Haak Vineyards and Winery looks like an old Spanish mission on the flat plains of Galveston County outside the village of Santa Fe. Inside the two-story building is a modern winemaking enterprise that has been growing by leaps and bounds since it opened in January 2001.
The same could be said about Texas wineries in general. Since 1979, wine production in Texas has surged to more than 2 million gallons, making the state the fifth leading wine producer in the country. The state's 40 wineries offer a wide range of wines that are demanding more notice from connoisseurs.
The Haak Winery, just a few miles from the Texas coast between Galveston and Houston, was a hobby that got out of control, says Vicki Parker, marketing manager and winery tour guide. Richard Haak had no idea where two Concord grapevines would take him when his wife Gladys gave him the plants in 1975. A natural-born tinkerer, Richard was soon experimenting with other varieties of vines.
It wasn't long before Haak had more than 300 vines growing behind the home where he and Gladys have lived since 1963. The couple raised their five daughters within shouting distance of the new winery.
Haak had to do something with all of those grapes, so he tried his hand at making wine. His family and friends were soon looking forward to gift-giving season when they could count on a bottle of his latest vintage.
For 15 years, Haak was stuck making 100 gallons for personal consumption, only dreaming of someday becoming a full-time winemaker. Because he owned a convenience store that sold beer and wine, state law prohibited him from producing the nectar of the grape commercially. Finally, he divested the store and began producing award-winning wines.
A visit to the winery is like taking a one-hour class in winemaking. With Vicki Parker leading the tour, the lesson goes from the history of the winery through each step of the process from vine to crushing to aging to sticking the distinctive labels on the bottles. Much of the work is done by volunteers, many who were recipients of the Haak's precommercial generosity. Richard Haak still hand-makes each batch of wine.
At the end of the tour, the visitors gather around the marble-topped bar for a sampling of the juice factory's wares. Unlike most Texas wineries, Haak imports his sauvignon blanc, cabernet sauvignon, and zinfandel grapes from California rather than buying in-state. He feels he gets a better grape at a better price, Parker says.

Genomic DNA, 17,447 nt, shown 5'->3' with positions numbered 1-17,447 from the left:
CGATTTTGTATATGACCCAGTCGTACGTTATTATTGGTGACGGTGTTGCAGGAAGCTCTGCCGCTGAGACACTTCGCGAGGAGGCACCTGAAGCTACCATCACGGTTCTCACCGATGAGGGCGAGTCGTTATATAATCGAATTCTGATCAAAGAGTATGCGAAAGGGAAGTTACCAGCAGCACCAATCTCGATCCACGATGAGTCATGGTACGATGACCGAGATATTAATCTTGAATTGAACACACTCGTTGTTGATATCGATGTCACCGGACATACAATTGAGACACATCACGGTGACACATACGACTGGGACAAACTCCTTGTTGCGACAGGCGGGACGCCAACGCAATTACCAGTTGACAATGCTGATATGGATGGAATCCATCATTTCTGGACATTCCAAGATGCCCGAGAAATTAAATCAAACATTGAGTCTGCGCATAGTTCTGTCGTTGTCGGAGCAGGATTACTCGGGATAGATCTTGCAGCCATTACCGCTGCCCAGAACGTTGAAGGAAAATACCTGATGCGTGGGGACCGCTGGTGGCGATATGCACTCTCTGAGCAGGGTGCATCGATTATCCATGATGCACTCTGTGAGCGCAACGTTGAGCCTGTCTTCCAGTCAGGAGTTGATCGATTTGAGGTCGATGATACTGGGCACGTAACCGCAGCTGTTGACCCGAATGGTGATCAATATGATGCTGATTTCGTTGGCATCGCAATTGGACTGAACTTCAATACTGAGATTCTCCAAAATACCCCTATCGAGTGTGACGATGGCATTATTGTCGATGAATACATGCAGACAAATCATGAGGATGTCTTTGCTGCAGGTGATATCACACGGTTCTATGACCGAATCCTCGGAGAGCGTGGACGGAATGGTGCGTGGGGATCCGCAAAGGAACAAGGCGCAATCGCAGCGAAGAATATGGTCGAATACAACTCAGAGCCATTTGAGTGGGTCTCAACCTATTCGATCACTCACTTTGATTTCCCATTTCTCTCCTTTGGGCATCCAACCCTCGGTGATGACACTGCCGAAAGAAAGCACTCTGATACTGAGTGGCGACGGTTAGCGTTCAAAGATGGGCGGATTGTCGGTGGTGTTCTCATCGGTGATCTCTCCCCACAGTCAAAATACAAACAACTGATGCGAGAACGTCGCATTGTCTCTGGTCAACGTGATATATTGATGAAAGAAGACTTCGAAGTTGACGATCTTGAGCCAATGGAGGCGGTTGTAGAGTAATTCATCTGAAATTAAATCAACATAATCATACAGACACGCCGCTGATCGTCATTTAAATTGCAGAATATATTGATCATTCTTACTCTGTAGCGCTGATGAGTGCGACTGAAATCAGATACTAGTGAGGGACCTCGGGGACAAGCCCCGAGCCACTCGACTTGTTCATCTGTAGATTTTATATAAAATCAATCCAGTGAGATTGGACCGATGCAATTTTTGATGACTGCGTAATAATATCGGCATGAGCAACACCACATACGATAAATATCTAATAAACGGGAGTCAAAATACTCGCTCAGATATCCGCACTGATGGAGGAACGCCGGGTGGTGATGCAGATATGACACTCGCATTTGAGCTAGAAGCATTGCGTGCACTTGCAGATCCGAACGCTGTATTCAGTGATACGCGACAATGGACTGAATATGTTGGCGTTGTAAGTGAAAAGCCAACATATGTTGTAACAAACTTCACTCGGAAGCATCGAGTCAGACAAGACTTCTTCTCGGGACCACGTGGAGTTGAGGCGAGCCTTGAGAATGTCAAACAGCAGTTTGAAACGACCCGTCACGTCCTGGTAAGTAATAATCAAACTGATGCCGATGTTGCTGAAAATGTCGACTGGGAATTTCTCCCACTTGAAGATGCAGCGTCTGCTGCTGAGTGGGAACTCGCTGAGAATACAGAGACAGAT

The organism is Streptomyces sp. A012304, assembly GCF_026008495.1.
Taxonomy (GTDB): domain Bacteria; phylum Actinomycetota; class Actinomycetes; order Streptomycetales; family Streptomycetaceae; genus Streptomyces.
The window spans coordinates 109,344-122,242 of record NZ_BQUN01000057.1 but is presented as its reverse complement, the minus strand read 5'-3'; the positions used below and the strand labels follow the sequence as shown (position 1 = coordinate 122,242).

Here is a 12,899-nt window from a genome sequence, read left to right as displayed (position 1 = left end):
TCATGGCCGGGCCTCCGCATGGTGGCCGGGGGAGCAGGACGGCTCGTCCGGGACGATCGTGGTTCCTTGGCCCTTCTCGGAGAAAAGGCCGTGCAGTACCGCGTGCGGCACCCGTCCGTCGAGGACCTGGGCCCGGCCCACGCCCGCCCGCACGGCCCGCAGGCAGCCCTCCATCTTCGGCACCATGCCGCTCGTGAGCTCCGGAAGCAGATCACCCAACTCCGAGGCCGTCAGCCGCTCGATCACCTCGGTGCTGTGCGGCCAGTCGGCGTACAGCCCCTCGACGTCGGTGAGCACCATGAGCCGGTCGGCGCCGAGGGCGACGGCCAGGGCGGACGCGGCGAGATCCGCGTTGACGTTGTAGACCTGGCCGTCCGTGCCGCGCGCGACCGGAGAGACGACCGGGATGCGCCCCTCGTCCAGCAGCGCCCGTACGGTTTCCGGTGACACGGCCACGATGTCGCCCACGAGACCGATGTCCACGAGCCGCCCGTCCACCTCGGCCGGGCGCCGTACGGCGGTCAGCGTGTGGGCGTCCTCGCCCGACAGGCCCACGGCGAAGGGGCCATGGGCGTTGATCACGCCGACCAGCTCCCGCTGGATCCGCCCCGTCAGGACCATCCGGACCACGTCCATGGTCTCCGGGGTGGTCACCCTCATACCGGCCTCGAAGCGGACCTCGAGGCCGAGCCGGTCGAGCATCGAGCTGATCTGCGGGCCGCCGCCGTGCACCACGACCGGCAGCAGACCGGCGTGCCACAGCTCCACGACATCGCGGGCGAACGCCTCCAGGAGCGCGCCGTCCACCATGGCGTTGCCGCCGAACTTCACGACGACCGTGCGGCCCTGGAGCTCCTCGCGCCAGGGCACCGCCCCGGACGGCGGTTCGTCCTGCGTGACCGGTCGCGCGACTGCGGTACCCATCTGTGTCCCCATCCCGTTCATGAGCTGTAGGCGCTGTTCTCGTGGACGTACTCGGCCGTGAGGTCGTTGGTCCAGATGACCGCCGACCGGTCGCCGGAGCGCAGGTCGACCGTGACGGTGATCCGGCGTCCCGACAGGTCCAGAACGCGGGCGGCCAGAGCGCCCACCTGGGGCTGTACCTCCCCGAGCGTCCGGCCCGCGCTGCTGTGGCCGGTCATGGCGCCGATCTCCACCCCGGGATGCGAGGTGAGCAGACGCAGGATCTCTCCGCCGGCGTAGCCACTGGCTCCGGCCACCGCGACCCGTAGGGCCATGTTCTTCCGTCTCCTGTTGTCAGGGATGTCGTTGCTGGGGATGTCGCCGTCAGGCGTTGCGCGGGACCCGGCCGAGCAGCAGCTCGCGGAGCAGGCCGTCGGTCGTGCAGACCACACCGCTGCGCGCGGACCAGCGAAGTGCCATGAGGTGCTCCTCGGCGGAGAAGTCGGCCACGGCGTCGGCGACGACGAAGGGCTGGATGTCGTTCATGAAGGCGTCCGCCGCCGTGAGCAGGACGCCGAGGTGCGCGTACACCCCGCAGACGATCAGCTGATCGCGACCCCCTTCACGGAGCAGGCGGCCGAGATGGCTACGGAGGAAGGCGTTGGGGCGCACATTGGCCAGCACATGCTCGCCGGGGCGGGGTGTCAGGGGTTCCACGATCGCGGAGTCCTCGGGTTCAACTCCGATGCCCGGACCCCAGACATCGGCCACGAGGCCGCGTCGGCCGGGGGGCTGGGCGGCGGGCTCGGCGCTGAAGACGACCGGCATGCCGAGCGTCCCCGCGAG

Parker pours a sampling of six wines for visitors to try. It is interesting to taste the difference between the steel-tank-fermented 2002 chardonnay and the oak-barrel-fermented 2001 chardonnay. The 2001 sauvignon blanc has a mild, fruity flavor. The 2001 cabernet sauvignon is very smooth, but the smell almost overwhelms the delicious flavor. Parker says that the 2002 vintage will be made from Texas grapes.
Like those at many vineyards in Texas, Haak's grapes were destroyed a few years ago by Pierce's disease, a bacterium that is spread by insects. He has replanted his vineyard with blanc du bois grapes, a hybrid from Florida that is resistant to the disease. Becoming more popular in wineries around the country, the grape makes a very nice wine with hints of pear, green apple, and grapefruit.
To make his port wine, Haak planted lenoir grapes, which have a proven record in Texas. The state's oldest winery, Val Verde in Del Rio, has been growing these grapes successfully since 1883. The Haak's port has a smooth, fruity flavor with just a hint of chocolate.
The Haak Vineyards and Winery is off of TX 6 on Avenue T in Santa Fe. Winter hours (November-April) are Monday-Saturday, 11am-5pm; and Sunday, noon-5pm. Summer hours (May-October) are Monday-Friday, 11am-6pm; Saturday, 11am-7pm; and Sunday, noon-6pm. From Memorial Day through August the winery presents special Sunday afternoon performances by area musicians. On March 9, the Haaks are planning a Greek Festival with food and music to complement their wines. For more information, call the winery at 409/925-1401 or go to their Web site at www.haakwine.com.
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